Doris is survived by her husband of 68 years, Merritt (Mike) Ward Wanty, her daughter's Diane Ravanesi (Pat) Western Springs, IL, Christine Sutton (Bob) Blossom, TX, Carol Ehrler (Bill) Modesto, and son, Merritt (Jake) Wanty (Victoria) Oakdale, a loving brother Everett Palmer Boothe (Charlotte deceased), 12 grandchildren, 10 great-grandchildren. 
The family wishes to thank all her dedicated, loving caregivers she has been blessed with.

Graveside services will be January 29, 2018, 11:00 am at Lakewood Memorial Park, Hughson, CA, followed by Memorial Services at Geneva Presbyterian Church, Modesto, CA.

In memory of Doris Wanty, please consider making a donation to Geneva Presbyterian Church, 1229 E Fairmont Ave., Modesto, CA 95350 or Nat'l WASP Museum, 210 Avenger Field Rd., Sweetwater, TX 79556.
respectfully edited and reposted:

*Quote by Doris  from p480 "Out of the Blue and Into History" by WASP Betty Turner 

Monday, January 15, 2018

Meriem Roby Anderson, 44-W-4 | January 5, 2018

"I was crazy about flying and as a little kid, even through grade school, I built model planes."
                   WASP Roby Anderson, 44-W-4 

Meriem Lucille Roby Anderson lived her life as a feisty, independent Flint Hills rancher up until a few months ago, when she suffered a debilitating fall.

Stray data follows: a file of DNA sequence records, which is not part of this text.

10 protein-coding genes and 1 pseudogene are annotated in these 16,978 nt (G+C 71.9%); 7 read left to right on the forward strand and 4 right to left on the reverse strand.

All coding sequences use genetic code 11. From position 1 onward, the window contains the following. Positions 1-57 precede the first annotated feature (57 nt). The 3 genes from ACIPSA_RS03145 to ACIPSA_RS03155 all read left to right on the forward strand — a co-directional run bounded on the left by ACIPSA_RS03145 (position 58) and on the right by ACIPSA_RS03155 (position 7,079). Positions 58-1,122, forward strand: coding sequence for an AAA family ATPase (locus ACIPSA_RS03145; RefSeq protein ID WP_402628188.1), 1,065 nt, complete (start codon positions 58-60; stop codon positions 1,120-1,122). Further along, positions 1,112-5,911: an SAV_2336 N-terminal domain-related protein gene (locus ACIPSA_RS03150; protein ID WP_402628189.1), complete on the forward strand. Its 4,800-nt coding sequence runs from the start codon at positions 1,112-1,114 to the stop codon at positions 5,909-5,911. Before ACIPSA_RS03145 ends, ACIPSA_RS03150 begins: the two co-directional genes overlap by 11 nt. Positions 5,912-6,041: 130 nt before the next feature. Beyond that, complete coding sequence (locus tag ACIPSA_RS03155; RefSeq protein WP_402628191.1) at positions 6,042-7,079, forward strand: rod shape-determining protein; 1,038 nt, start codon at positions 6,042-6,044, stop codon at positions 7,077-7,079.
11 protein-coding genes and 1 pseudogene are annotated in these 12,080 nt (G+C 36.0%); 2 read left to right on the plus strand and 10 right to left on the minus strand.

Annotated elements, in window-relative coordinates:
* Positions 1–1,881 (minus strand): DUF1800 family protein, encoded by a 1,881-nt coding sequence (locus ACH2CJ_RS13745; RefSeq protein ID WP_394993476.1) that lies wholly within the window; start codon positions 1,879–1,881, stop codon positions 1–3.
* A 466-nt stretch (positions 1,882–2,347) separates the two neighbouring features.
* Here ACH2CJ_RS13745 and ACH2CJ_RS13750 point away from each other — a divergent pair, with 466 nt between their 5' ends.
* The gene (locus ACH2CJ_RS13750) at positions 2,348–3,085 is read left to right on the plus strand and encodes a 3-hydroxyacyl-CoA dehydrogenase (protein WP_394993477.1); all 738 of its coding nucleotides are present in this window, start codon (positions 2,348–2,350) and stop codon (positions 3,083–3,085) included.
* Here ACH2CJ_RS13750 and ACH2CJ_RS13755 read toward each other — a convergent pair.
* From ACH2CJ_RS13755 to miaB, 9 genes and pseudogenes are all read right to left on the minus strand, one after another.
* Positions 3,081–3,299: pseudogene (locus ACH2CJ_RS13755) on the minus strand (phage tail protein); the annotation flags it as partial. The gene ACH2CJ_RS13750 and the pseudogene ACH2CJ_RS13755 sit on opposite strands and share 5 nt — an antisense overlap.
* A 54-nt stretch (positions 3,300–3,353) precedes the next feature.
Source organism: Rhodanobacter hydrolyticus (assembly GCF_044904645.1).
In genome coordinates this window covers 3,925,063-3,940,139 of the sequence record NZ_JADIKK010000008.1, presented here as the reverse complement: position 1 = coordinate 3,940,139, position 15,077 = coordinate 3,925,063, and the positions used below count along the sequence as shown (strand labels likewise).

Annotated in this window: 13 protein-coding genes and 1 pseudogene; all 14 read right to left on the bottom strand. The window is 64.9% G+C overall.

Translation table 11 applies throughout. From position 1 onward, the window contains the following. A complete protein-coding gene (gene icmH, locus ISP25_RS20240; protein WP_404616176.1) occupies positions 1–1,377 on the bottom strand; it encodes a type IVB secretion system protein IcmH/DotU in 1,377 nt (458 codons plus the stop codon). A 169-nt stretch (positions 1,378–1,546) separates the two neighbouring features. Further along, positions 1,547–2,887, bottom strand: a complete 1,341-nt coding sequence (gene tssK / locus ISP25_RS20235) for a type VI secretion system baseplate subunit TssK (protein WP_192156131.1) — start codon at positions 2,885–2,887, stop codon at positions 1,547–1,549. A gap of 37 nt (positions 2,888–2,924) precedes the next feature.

The 96-year-old was tough as nails and had spent a lifetime creating a legacy. She was a member of the Women Airforce Service Pilots, an elite group of more than 1,000 women who flew aircraft during World War II.

She died Friday, January 5, 2018, at the Greenwood County Hospital in Eureka.


Mrs. Anderson was born July 12, 1921, in Eureka, Kansas. Her parents – E.C. and Leota Roby – had means. She attended elementary and high school at Mrs. Harris’ School for Girls in Miami Beach, Fla., where her parents lived during the winter. 

The Robys would return each summer to their Flint Hills ranch. According to her daughter-in-law, Madeline Anderson, the first winter a young Meriem stayed in Eureka, she helped train 400 head of horses to send to the Army in France.

“I wanted to fly ever since I was a little kid,” Mrs. Anderson told the Eagle in 2004. “My parents weren’t real happy about it, but they felt differently after I got my wings.”

WASP took the same ground school and flight training as the men, except for combat flying. They flew aircraft from factories to overseas bases, towed targets for live anti-aircraft practice, transported cargo and test-flew repaired planes at U.S. bases before they were turned over to the male pilots. It was a select but dangerous duty. Of the 1,074 women who passed all the training, at least 38 were killed in the service.

Mrs. Anderson was stationed at Enid Army Air Base in Oklahoma, test-flying trainers after they had been repaired or worked on for any reason.